Over the last 15 years, developing countries have increased domestic revenues by on average 14% annually. The domestic revenues of developing economies amounted to USD 7.7 trillion in 2012; that’s USD 6 trillion more than in 2000. Domestic resources are the largest, most important and most stable source of finance for development. Can we expect these resources to keep on increasing in the coming years and mobilise them for development? … Read more

The Addis Ababa Action Agenda: A step forward on financing for development?

21 Jul 2015 by Gail Hurley, Policy Specialist on Development Finance

HaitiThe need to build capacities in risk preparedness and to ensure that the international community is able to respond to shocks with timely and adequate financial support is acknowledged in the Addis Abeba Action Agenda. Photo: UNDP in Haiti
The Addis Ababa Action Agenda lays out the steps the international community promises to take to fund the world’s new sustainable development agenda – to be agreed in New York in September. This new document must also chart a path for how we can address the challenges which have emerged – or become more pronounced – since the 2002 Monterrey Consensus, such as climate change, accelerated environmental degradation and inequality. So did we get our ‘Monterrey Plus’ in Addis Ababa? In this blog series, our experts share their thoughts on key financing for development issues. … Read more

Data is key to successfully implementing the SDGs

21 May 2015 by Gail Hurley, Policy Specialist on Development Finance, UNDP and Jos Verbeek, Advisor, Office of the President’s Special Envoy (SEM), World Bank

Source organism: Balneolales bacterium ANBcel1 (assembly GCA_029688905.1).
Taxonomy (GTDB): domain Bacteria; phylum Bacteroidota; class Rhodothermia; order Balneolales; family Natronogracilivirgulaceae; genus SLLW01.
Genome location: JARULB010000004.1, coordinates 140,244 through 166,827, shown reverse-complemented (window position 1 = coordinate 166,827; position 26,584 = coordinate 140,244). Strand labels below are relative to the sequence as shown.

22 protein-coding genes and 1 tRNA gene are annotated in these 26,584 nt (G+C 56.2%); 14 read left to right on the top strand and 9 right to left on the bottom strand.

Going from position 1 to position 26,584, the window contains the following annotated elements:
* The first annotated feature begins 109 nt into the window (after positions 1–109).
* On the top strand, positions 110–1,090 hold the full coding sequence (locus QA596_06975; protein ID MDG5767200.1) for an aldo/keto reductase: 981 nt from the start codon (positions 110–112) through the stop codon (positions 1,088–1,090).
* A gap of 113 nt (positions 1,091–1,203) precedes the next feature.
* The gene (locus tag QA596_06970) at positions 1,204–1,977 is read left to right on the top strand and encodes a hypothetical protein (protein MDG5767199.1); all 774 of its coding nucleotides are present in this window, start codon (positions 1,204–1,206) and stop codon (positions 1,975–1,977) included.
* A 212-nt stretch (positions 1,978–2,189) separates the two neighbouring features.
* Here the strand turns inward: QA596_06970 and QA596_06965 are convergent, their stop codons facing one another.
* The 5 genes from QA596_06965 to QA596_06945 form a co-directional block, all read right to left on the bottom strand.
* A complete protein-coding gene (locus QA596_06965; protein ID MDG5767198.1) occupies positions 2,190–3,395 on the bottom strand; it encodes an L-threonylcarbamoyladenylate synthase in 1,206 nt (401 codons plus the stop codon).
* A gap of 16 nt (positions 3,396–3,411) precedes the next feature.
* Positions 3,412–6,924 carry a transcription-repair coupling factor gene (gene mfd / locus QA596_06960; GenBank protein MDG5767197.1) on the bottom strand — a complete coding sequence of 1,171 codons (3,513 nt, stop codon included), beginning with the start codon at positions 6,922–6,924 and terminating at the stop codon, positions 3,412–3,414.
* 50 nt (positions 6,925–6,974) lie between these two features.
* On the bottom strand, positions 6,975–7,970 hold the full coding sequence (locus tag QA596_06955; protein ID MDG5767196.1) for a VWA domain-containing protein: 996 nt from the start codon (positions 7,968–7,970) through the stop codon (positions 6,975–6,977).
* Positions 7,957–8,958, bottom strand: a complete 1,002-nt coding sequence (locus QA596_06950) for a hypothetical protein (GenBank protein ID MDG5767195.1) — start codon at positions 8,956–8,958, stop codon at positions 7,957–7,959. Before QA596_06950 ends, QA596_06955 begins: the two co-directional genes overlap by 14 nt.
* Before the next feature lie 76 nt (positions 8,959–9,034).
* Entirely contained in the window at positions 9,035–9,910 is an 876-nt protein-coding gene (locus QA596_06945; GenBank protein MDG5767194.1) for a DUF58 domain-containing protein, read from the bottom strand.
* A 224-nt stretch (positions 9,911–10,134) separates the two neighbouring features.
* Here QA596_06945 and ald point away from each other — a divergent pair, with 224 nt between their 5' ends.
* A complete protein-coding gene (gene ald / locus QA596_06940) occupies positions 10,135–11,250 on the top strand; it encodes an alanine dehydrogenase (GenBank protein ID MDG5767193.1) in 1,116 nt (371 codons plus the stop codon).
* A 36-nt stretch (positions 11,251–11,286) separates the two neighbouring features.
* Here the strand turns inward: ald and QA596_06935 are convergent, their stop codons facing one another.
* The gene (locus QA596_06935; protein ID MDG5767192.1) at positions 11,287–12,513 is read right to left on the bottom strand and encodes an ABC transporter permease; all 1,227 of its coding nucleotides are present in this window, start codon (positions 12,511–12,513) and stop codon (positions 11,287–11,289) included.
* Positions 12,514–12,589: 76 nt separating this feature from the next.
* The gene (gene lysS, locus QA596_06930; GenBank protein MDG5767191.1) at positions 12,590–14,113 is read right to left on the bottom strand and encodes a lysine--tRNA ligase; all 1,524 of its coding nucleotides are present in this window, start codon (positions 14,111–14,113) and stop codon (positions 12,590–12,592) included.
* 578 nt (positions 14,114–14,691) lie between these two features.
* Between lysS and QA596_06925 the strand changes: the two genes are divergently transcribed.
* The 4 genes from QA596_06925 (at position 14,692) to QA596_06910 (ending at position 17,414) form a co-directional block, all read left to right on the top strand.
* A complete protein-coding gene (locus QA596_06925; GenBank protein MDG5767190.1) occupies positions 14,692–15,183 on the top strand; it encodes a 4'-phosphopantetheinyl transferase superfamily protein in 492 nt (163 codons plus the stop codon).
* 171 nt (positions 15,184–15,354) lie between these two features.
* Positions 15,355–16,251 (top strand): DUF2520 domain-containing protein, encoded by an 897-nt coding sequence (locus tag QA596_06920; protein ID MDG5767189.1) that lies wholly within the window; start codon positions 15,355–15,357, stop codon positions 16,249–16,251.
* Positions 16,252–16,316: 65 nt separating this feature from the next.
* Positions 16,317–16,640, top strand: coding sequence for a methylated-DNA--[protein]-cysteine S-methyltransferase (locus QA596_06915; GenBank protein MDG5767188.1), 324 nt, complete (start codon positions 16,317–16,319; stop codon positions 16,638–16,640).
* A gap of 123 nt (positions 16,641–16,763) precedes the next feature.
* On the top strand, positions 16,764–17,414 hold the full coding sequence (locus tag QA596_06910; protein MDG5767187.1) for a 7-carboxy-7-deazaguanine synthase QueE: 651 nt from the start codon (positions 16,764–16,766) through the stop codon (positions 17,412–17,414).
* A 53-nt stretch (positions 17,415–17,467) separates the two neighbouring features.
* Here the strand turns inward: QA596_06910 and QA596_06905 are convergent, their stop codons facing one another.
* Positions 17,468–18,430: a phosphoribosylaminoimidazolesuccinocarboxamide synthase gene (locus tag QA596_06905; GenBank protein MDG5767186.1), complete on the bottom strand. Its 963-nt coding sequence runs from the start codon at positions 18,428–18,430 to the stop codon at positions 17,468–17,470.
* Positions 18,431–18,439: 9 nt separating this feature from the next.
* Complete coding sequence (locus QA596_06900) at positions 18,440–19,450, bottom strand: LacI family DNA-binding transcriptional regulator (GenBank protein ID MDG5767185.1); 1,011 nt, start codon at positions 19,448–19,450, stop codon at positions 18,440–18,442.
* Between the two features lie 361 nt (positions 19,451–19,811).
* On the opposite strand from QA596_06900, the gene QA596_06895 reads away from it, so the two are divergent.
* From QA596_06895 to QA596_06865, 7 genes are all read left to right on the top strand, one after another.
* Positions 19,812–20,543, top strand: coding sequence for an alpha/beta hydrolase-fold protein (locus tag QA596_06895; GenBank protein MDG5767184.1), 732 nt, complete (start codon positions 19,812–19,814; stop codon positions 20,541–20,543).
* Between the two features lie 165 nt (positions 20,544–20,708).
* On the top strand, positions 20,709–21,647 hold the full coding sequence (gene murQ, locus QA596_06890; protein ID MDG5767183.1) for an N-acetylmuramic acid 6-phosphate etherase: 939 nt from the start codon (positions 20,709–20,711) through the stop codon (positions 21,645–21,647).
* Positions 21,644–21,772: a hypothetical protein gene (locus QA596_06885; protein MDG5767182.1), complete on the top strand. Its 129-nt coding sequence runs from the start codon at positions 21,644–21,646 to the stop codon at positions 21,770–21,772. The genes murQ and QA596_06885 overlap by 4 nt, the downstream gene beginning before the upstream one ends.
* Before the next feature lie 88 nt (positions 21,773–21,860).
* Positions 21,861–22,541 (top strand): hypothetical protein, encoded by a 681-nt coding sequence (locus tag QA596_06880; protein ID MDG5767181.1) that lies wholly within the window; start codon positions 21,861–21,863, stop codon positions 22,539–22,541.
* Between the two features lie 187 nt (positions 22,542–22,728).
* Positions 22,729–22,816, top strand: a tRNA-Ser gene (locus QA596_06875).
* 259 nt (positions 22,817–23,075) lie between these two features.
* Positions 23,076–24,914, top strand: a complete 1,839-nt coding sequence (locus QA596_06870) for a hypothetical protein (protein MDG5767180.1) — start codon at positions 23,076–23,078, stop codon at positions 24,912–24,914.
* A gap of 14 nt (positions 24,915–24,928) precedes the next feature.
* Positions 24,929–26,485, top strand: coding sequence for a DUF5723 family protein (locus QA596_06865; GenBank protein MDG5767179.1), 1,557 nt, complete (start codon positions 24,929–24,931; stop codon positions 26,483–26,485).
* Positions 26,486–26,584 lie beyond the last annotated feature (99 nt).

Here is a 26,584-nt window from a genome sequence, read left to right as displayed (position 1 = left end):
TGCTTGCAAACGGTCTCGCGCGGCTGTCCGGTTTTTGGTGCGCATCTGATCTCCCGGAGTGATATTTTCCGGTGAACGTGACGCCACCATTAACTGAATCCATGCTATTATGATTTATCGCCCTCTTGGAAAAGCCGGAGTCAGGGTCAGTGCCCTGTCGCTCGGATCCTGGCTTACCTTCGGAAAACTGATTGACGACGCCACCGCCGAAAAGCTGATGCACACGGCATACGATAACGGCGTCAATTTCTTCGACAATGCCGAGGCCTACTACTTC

Women in Burkina FasoForeign direct investment in Burkina Faso in 2010 amounted to US$888 million including technical cooperation, according to the OECD. Photo: UNDP in Burkina Faso
We have unprecedented data at our fingertips, yet a complete and accurate picture of international financial flows is currently difficult, if not impossible. In this blog series, our experts share their thoughts on key financing for development issues. … Read more

How will small island states finance our ambitious Sustainable Development Goals?

02 Apr 2015 by Gail Hurley and Stephen O'Malley

 Helen Manvoi and her children stand in front of what used to be their outdoor toilet in Port Vila, Vanuatu. Photo: Silke Von Brockhausen/UNDP
“Our development has been wiped out,” said Vanuatu’s President as Cyclone Pam laid waste to pretty much the entire South Pacific nation. With major shocks such as these so common, how can small states – from Barbados to Cabo Verde to Samoa – better plan for such emergencies? And will the international community make sure that adequate finance is made available? In this blog series, our experts share their thoughts on key financing for development issues … Read more

How to finance the Post-2015 Development Agenda?

19 Dec 2014 by Gail Hurley, Policy Specialist, Development Finance

 Benoit Almeras-Martino/UNDP DRC
The Sustainable Development Goals (SDGs) are much more ambitious than their predecessor. Much more financing – public and private, domestic and external – will clearly need to be mobilized. In this blog series, our experts share their thoughts on key financing for development issues … Read more

How well is the rich world supporting development?

06 Oct 2014 by Gail Hurley

Miners in DRCMiners in the Democratic Republic of Congo. The mining sector is characterized by conditions of extreme danger, without any security and health framework with negative consequences for the environment. Photo: Benoit Almeras-Martino/UNDP DRC